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Fake Fried Chicken

November 11, 2012
by Erin B

I love Alton Brown’s Fried Chicken.  I may be fried in vegetable shortening.  It may make two sinks full of dishes.  It is salty and greasy and delicious.  I don’t like having to wash two sinks full of dishes afterwards.  I don’t like how the house smells like chicken for a week after I make it.  And to be perfectly honest, the grease gives me heartburn.  What with one thing and another the chicken cycle goes like this:

We haven’t made fried chicken in a while.  It is so good!  I should make it again!

Hmmm… this is a lot of dishes…  Oh well, I’ll get to that later.  Let’s eat!

So good!  Pass me more!

More! I said!


Oh!   So full!

Crap!  The dishes!

WTF!  More dishes?

Uhhhh…. heart burn…..

How can there still be more dishes?

Pass the antacid, I’m going to bed.

(next morning)  I didn’t sleep because my upper GI hates me, the house smells like chicken, and I am finding grease splatter in strange places for weeks.  Why did I bother making that chicken?


But the problem is… it is DAMN good chicken.

I have been sitting on this recipe for a couple of months.  I have made it three time.  Twice was a huge success.  The other time (the middle time) it was horrible and rubbery and watery and just disgusting.  The two successful times the chicken came from my local store who I trust their butcher/meat counter guy.  He really is a butcher.  The other time, the chicken came from a big box mart.  I suspect it was just inferior chicken.  Since you aren’t frying in shortening, this recipe might not be as forgiving.

Browns Fake Fried Chicken:

  • 10 whole chicken legs (either separated into thighs drumsticks or left whole)
  • 1 litre buttermilk
  • 4 tablespoons kosher salt
  • 4 tablespoons paprika
  • 4 teaspoons garlic powder
  • 2 teaspoon cayenne pepper
  • 2 1/2 cups of panko

Soak the chicken in the butter milk overnight in the fridge:

On chicken day, Preheat the over to 425F.  Mix the dry ingredients on a plate:

Give it a good stir so that it is evenly blended (you may want to move half to a bowl or container for topping up later):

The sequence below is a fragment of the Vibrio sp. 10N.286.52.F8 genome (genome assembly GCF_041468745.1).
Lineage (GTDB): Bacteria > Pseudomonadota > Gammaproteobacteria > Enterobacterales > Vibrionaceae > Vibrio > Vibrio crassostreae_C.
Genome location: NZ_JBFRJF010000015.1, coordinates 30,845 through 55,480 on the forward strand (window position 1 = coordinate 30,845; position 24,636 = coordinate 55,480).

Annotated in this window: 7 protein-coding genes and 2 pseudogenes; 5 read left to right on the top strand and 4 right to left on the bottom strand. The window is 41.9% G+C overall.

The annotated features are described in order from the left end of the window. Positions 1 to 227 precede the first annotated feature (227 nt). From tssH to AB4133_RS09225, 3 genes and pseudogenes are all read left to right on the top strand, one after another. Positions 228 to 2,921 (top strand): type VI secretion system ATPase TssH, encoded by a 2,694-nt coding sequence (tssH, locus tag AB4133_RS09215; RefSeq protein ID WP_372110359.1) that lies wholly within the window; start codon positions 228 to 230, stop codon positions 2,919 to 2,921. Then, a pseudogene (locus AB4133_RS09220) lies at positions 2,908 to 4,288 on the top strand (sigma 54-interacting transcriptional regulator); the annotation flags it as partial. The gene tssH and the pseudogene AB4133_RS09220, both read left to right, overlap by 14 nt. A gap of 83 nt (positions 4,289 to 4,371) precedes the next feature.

Drain the chicken in a colander over the sink.  You don’t need to save the butter milk for anything.

Dredge the chicken in the panko mix so it is completely covered:

Place the chicken on a cooling rack place on a half sheet:

Why this step is important:  the juices from the chicken will run though the rack and be caught on the cookie sheet so your breading stays crisp.  Other wise, the bottom will be soggy.  Make sure your pan has edges, other wise you will end up with chicken juice all over the bottom of your oven.

Repete with the rest of the chicken

You can have your pieces close but not touching.  Bake at 425F for 25 minutes then turn the oven temperature down to 350F and bake until the chicken has an internal temperature 180F.  About another 30 minutes.  I really like my digital thermometer for this.  We waited an extra 10 minutes because 177F was close but not good enough.

I don’t have a plate picture because it smelled amazing and we all just dived in.  Yum!

It is still salty and juicy and delicious, but there are fewer dishes and I don’t get heartburn from the grease this way.

2 Comments leave one →
  1. LAT permalink
    November 11, 2012 10:03 pm

    Such good chicken!!! One question, isn’t the rack awful to clean?

    • Erin B permalink*
      November 13, 2012 8:35 pm

      Not that bad! You just go over it with a scrubber brush and everything is crispy not gooey so it comes right off.

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